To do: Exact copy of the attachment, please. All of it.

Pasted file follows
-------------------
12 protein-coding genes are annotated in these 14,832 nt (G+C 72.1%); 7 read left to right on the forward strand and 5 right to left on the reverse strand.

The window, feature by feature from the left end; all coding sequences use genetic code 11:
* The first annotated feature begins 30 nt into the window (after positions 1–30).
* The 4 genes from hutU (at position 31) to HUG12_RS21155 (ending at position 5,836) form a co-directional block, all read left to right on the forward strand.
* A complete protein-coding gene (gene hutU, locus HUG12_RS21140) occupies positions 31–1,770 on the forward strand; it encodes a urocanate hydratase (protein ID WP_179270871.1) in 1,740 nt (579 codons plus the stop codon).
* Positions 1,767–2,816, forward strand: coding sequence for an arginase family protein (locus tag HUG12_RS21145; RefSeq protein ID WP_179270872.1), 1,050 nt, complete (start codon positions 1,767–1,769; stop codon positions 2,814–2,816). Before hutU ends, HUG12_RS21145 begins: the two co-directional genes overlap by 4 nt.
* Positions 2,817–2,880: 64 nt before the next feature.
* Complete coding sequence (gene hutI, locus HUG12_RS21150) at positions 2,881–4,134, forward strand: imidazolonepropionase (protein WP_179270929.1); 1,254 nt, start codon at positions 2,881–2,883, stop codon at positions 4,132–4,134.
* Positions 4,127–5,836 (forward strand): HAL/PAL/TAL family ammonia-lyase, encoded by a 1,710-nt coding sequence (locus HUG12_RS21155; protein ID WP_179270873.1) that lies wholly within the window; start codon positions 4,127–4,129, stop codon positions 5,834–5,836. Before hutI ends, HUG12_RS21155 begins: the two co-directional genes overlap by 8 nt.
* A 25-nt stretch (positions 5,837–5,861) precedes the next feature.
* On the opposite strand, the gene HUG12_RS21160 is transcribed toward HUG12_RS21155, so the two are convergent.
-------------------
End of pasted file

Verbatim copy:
12 protein-coding genes are annotated in these 14,832 nt (G+C 72.1%); 7 read left to right on the forward strand and 5 right to left on the reverse strand.

The window, feature by feature from the left end; all coding sequences use genetic code 11:
* The first annotated feature begins 30 nt into the window (after positions 1–30).
* The 4 genes from hutU (at position 31) to HUG12_RS21155 (ending at position 5,836) form a co-directional block, all read left to right on the forward strand.
* A complete protein-coding gene (gene hutU, locus HUG12_RS21140) occupies positions 31–1,770 on the forward strand; it encodes a urocanate hydratase (protein ID WP_179270871.1) in 1,740 nt (579 codons plus the stop codon).
* Positions 1,767–2,816, forward strand: coding sequence for an arginase family protein (locus tag HUG12_RS21145; RefSeq protein ID WP_179270872.1), 1,050 nt, complete (start codon positions 1,767–1,769; stop codon positions 2,814–2,816). Before hutU ends, HUG12_RS21145 begins: the two co-directional genes overlap by 4 nt.
* Positions 2,817–2,880: 64 nt before the next feature.
* Complete coding sequence (gene hutI, locus HUG12_RS21150) at positions 2,881–4,134, forward strand: imidazolonepropionase (protein WP_179270929.1); 1,254 nt, start codon at positions 2,881–2,883, stop codon at positions 4,132–4,134.
* Positions 4,127–5,836 (forward strand): HAL/PAL/TAL family ammonia-lyase, encoded by a 1,710-nt coding sequence (locus HUG12_RS21155; protein ID WP_179270873.1) that lies wholly within the window; start codon positions 4,127–4,129, stop codon positions 5,834–5,836. Before hutI ends, HUG12_RS21155 begins: the two co-directional genes overlap by 8 nt.
* A 25-nt stretch (positions 5,837–5,861) precedes the next feature.
* On the opposite strand, the gene HUG12_RS21160 is transcribed toward HUG12_RS21155, so the two are convergent.